Women and girls digital gender gap
This study, commissioned by the European Parliament’s Policy Department for Citizens’ Rights and Constitutional Affairs at the request of the FEMM Committee, attempts to reveal the links between the different factors (access, skills, socio-economic and cultural), which prevent women from having equal access to digital technology. It then suggests ways of dealing with online and offline inequalities to the effect of closing the digital gender gap and improving women’s and girls’ digital inclusion and future technology-related career paths.
Plastics, human health and environmental impacts: The road ahead
Plastics have been with us for more than a century, and by now they’re everywhere, for good and for ill. Plastic containers and coatings help keep food fresh, but they can also leave behind neurotoxins such as BPA in the human body. PVC is used for everything from pipes and flooring to furniture and clothes, but it contains compounds called phthalates that have been implicated in male reproductive disorders. Studies have also shown that childhood exposure to environmental pollutants can have significant negative effects later in life, including reduced labor force participation and even earnings.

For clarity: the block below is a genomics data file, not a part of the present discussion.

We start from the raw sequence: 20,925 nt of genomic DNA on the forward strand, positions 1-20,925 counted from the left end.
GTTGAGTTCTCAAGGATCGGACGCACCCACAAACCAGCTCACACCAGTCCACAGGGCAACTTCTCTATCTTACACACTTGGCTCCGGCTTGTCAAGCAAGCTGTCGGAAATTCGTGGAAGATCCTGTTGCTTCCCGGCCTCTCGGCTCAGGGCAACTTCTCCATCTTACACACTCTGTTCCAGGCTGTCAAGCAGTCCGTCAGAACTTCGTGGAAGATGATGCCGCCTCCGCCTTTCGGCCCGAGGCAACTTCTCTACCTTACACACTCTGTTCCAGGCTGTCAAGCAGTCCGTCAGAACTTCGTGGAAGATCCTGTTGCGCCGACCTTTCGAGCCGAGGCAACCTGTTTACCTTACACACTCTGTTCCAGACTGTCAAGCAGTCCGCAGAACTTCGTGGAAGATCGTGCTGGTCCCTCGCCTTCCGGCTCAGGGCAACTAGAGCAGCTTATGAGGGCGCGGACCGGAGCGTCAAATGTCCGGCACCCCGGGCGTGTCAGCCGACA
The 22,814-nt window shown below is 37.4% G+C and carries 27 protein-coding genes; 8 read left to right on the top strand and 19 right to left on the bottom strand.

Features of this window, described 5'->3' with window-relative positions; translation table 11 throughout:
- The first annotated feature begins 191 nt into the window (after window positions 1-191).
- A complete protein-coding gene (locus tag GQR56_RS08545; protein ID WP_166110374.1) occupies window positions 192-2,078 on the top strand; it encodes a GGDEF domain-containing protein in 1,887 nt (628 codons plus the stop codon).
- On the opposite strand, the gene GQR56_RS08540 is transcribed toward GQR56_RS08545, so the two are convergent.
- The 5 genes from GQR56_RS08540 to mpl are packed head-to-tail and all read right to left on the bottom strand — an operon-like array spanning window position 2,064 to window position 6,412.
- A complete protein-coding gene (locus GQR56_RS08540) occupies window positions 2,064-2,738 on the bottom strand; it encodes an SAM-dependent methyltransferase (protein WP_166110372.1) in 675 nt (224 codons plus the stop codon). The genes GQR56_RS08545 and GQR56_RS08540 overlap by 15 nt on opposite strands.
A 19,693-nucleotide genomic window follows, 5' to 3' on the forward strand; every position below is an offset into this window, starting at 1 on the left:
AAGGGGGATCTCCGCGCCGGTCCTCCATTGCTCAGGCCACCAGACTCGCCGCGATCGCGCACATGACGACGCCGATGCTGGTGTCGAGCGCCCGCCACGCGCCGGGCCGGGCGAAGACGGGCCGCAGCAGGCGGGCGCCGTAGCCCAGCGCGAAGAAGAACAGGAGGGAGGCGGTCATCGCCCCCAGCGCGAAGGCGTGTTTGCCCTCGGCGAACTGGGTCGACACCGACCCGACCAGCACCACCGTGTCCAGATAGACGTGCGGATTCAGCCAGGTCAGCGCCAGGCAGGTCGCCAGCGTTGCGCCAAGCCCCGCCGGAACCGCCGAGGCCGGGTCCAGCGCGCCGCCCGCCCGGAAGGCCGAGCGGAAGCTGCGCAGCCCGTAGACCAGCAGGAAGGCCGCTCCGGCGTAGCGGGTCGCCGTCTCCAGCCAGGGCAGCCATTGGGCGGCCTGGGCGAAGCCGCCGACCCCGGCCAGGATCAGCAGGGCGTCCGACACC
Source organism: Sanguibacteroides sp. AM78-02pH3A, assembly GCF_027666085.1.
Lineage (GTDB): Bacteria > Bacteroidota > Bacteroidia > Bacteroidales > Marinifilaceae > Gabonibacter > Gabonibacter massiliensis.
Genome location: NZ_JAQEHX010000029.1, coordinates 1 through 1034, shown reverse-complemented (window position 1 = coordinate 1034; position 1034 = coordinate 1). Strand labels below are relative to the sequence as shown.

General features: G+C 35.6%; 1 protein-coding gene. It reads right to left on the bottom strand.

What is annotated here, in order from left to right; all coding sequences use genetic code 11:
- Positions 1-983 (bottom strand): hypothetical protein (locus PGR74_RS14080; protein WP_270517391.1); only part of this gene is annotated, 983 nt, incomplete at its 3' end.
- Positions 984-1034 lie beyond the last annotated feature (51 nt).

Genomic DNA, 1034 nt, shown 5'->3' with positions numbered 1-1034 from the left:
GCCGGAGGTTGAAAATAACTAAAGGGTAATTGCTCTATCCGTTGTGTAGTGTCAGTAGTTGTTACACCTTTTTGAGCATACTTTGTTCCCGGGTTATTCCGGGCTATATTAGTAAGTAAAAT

European Commission aims to significantly reduce the gender pay gap
The European Commission plans to use a series of measures aimed at significantly reducing the pay gap between men and women over the next five years. The average gender pay gap in the EU currently stands at 18%. To lower this rate, the Commission plans to raise awareness among employers, encourage initiatives to promote gender equality and support the development of tools to measure the gender pay gap.
NCW Annual General Meeting 2019
NCW Annual General Meeting 2019 The Annual General Meeting of the National Council of Women was held on Saturday 26th January 2019, at The Victoria Hotel, Sliema. President Mary Gaerty spoke about the work which the Council has embarked on during 2018. This included pensions, education, violence against women, work and entrepreneurship, work life balance and the challenges faced by women on a daily basis. She also highlighted the fact that the National Council of Women is looking ahead at the constant changes
Work-life Balance
Better work-life balance for EU citizens: Presidency reaches provisional agreement with the European Parliament
The National Council of Women supports the Act to provide protection for human embryos